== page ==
Most healthy individuals view the estate planning they establish as not having any applicability for years, perhaps even decades. Whereas a chronically ill person more acutely appreciates that the planning he or she does will have real consequences in his or her life and the life of loved ones. Some of the most important planning will center around who the person appoints as his or her health care decision maker and also who is appointed to handle financial affairs. a will and/or revocable living trust will play a central role in the person's planning as well.  Care should also be taken to address possible Medicaid planning benefits.  A consultation with an estate planning and elder law attorney is critical to ensuring all necessary planning steps are contemplated and eventually implemented. 


Monday, July 20, 2015

Student Loans & Bankruptcy: What are the Options?

I am drowning in student loan debt. Is this debt dischargeable in bankruptcy?

Traditionally, student loans were not considered a dischargeable debt under federal bankruptcy laws. However, as national student loan debt has skyrocketed into the trillions of dollars, struggling graduates may be able to escape the burden of four-figure monthly payments by successfully proving severe financial hardship. As well, there are a number of less common avenues through which student loan debt may be discharged, which could be a financial life-saver for those meeting eligibility criteria.

Three-prong undue hardship test

Under current consumer bankruptcy law, there is a three-part test to determine if a student loan is dischargeable based on undue hardship. First, you must prove that, if forced to repay the loan under its minimum payment terms, you would be unable to maintain a minimum standard of living. While the phrase “minimum standard of living” has not been officially defined in the bankruptcy code, it is generally considered to mean the financial ability to maintain adequate housing and meet daily needs for the borrower and his or her dependents.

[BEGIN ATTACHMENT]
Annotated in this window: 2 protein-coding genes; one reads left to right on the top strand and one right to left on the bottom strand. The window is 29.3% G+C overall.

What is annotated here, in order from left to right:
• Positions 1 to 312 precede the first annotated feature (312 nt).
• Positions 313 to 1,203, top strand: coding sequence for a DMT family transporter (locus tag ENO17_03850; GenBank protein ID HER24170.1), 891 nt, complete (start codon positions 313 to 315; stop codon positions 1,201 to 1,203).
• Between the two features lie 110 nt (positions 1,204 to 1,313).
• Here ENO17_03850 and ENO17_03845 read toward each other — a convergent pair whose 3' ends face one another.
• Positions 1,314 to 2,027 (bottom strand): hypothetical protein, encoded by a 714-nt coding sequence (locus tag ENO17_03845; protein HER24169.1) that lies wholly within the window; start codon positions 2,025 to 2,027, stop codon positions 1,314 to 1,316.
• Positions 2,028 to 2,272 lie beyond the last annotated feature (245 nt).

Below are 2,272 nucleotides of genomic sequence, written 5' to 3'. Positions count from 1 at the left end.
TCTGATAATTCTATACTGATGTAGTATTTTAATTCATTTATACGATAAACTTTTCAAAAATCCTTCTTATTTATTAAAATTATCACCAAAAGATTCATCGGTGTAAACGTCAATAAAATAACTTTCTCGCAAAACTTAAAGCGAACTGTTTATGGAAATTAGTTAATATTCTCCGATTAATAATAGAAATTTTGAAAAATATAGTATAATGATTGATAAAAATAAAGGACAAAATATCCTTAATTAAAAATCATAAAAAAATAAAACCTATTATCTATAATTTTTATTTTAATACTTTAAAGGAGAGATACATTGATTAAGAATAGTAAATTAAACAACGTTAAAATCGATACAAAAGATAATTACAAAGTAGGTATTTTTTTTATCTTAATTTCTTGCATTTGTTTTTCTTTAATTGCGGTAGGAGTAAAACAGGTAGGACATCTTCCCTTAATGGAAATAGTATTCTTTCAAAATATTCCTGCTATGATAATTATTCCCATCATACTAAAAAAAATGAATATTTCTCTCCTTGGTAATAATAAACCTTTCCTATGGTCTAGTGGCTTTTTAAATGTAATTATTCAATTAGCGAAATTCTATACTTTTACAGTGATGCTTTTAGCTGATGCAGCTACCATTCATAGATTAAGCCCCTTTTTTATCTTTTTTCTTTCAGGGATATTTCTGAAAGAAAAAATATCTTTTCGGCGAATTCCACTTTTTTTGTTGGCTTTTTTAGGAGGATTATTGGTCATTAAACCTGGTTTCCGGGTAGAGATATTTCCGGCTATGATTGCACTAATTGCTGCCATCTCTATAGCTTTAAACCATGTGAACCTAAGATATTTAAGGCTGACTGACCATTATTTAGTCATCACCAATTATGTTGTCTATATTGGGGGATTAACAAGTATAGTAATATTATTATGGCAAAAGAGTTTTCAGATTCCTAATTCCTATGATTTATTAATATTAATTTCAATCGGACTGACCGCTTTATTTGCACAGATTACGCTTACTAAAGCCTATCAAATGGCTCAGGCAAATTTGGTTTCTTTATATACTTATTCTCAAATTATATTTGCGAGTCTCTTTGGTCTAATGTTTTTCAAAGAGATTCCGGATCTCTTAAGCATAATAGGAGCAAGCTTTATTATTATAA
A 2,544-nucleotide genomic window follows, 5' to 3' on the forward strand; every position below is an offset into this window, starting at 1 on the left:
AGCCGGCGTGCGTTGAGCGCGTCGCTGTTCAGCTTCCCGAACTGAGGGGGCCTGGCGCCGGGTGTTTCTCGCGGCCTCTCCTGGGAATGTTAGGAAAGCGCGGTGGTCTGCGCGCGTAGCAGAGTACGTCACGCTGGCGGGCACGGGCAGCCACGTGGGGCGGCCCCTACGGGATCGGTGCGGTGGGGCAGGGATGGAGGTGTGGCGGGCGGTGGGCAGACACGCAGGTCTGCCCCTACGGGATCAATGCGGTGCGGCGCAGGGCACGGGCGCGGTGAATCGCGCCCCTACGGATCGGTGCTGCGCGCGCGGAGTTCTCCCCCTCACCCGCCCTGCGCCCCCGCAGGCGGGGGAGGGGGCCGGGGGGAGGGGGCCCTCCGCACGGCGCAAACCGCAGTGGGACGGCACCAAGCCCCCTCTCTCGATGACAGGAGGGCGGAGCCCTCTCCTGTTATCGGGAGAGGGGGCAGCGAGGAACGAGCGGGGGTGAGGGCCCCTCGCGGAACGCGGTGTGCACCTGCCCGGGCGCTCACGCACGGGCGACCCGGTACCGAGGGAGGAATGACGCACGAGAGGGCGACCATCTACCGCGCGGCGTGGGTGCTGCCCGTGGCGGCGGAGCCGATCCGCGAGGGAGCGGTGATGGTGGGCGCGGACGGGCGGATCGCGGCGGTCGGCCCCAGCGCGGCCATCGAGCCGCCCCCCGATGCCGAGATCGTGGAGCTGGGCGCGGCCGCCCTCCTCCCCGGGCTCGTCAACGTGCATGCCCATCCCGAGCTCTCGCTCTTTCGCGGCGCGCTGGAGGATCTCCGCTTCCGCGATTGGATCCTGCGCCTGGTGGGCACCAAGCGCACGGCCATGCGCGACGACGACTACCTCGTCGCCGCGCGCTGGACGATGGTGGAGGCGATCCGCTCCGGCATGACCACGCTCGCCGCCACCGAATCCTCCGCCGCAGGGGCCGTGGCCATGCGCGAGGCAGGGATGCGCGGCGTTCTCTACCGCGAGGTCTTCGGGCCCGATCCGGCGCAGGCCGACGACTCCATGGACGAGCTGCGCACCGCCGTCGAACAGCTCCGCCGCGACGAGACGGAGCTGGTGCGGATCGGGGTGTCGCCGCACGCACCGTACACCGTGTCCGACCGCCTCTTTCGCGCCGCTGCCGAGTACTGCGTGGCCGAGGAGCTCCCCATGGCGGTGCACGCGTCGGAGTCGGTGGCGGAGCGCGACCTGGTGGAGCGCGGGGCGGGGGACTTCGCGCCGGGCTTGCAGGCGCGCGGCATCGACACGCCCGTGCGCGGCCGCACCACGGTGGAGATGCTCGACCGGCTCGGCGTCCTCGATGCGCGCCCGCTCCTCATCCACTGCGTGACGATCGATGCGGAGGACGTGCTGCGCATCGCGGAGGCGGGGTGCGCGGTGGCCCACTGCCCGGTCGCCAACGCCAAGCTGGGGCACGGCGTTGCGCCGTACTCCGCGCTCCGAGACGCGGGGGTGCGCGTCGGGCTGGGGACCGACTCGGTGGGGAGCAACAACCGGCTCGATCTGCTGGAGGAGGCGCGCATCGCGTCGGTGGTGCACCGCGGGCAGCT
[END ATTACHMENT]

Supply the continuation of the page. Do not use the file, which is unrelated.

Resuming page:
Second, the borrower must show that the inability to maintain a minimum standard of living is not temporary in nature, and is likely to continue throughout the duration of the loan repayment period. Lastly, discharge may be possible if you have made a true good faith effort to repay the loan prior to filing for bankruptcy – which means a period of at least five years.

Known as the Brunner test, this three-prong analysis looks for poverty, persistence, and good faith – and may be a good option for borrowers who have tried, but are simply unable, to repay that those looming and unrelenting education debts.

Other options

As a debtor, there may be other options for avoiding student loan repayment, primarily if your alma mater  is involved in any kind of investigation for fraud or consumer deceit. In some instances, students have earned relief from some or all of their student loans by successfully highlighting their school’s false promises or exaggerated graduation/employment rates – thereby triggering a consumer protection or breach of contract action.


Monday, July 6, 2015

The Two Paths to Asylum

“Give me your tired, your poor,

Your huddled masses yearning to breathe free,

The wretched refuse of your teeming shore.

Send these, the homeless, tempest-tost to me,

I lift my lamp beside the golden door!”